"I am grateful for the president's declaration that it remains his intent to close Gitmo. I am not confident he will get congressional support," said David Gushee, an ethics professor at Mercer University.
Obama has been frustrated by his inability to make good on his 2008 campaign pledge to shut the prison, which was opened by his predecessor, President George W. Bush, to hold men rounded up on suspicion of involvement with al Qaeda and the Taliban after the Sept. 11 attacks.
A hunger strike by 103 of the 166 detainees - 32 of whom have lost so much weight that they are being force-fed - has put pressure on Obama to take action.
"There is no justification beyond politics for Congress to prevent us from closing a facility that should never have been opened," Obama said.
Obama's latest Guantanamo proposals will likely meet much of the same resistance his earlier ones did from Republicans and some Democrats who do not want to fund the transfer of detainees away from Cuba.
But two Senate Republicans, John McCain of Arizona and Lindsey Graham of South Carolina, said they could support closing Guantanamo and moving some of its functions to the United States if Obama presented a workable plan.
Obama suggested a suitable site could be found on the U.S. mainland to hold military tribunals.
McCain and Graham have proposed that trials could be held at Charleston Naval Yard in South Carolina. A supermax prison in Illinois has also been proposed in the past for housing Guantanamo inmates.
"I don't mind if we try to find a place to move it into the United States," said Graham, who has been critical of Obama's security policies.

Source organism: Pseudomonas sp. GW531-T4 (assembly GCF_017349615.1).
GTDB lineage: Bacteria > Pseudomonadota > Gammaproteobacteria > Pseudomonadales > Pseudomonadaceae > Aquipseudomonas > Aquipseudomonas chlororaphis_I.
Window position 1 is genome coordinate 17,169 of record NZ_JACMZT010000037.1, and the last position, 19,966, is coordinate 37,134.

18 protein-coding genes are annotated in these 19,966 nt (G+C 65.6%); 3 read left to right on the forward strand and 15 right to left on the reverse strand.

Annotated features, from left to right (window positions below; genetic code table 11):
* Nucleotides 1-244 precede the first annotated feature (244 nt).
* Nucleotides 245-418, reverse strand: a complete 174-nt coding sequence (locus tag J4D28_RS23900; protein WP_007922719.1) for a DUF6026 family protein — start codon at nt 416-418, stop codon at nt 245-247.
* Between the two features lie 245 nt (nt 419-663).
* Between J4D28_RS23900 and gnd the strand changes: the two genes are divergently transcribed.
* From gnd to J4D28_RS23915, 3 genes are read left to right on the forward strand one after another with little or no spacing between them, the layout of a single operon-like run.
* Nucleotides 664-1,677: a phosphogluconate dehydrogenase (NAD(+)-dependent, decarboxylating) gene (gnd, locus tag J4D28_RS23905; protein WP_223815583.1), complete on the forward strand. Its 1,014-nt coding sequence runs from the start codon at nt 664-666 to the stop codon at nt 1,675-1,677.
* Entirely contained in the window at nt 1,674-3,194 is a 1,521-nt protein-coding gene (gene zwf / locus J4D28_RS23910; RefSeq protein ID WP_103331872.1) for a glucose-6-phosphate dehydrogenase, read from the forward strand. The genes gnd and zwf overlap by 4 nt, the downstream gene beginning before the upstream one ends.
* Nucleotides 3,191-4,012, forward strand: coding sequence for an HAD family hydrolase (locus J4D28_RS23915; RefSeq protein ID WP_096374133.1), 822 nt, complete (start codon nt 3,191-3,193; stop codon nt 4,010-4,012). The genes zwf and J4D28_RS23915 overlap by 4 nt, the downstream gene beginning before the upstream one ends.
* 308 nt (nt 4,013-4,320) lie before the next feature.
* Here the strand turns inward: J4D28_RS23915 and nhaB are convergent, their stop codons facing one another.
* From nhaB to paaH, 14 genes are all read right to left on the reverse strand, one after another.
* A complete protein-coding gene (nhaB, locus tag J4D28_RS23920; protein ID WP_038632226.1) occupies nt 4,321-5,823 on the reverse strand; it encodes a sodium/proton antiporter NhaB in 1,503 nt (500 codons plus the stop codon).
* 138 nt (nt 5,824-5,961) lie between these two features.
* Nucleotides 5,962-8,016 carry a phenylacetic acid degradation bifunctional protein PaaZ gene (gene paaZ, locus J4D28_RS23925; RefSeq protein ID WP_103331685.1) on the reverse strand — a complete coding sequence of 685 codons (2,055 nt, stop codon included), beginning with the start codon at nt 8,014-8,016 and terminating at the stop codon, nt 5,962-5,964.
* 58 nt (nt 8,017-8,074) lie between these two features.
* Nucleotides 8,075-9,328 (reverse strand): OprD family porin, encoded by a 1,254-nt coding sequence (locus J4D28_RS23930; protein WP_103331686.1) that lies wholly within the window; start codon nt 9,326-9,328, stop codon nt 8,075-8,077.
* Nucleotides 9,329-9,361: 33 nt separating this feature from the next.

"What I want is a legal system consistent with being at war, and the reason we haven't closed Guantanamo Bay is that we don't have a plan to close it," he said.
While he cannot shut Guantanamo on his own, Obama has announced steps aimed at getting some prisoners out. He lifted a moratorium on detainee transfers to Yemen out of respect for that country's reforming government. Yemenis make up the largest group of prisoners.
Of the 86 detainees who have been cleared for transfer or release, 56 are from Yemen. But al Qaeda has a presence in the country and Washington will likely want guarantees that the prisoners will not take up arms against the United States after they are sent home.
Among the TV audience for Obama's speech were detainees at Guantanamo, who rely on television broadcasts and newspapers for hints about their fate.
"Detainees follow all coverage of Guantanamo closely, including today's speech, and the post-speech commentary, analysis and editorials," said Navy Captain Robert Durand, a spokesman for the Guantanamo detention operation.
"There is interest and discussion, but no discernible reaction," he said.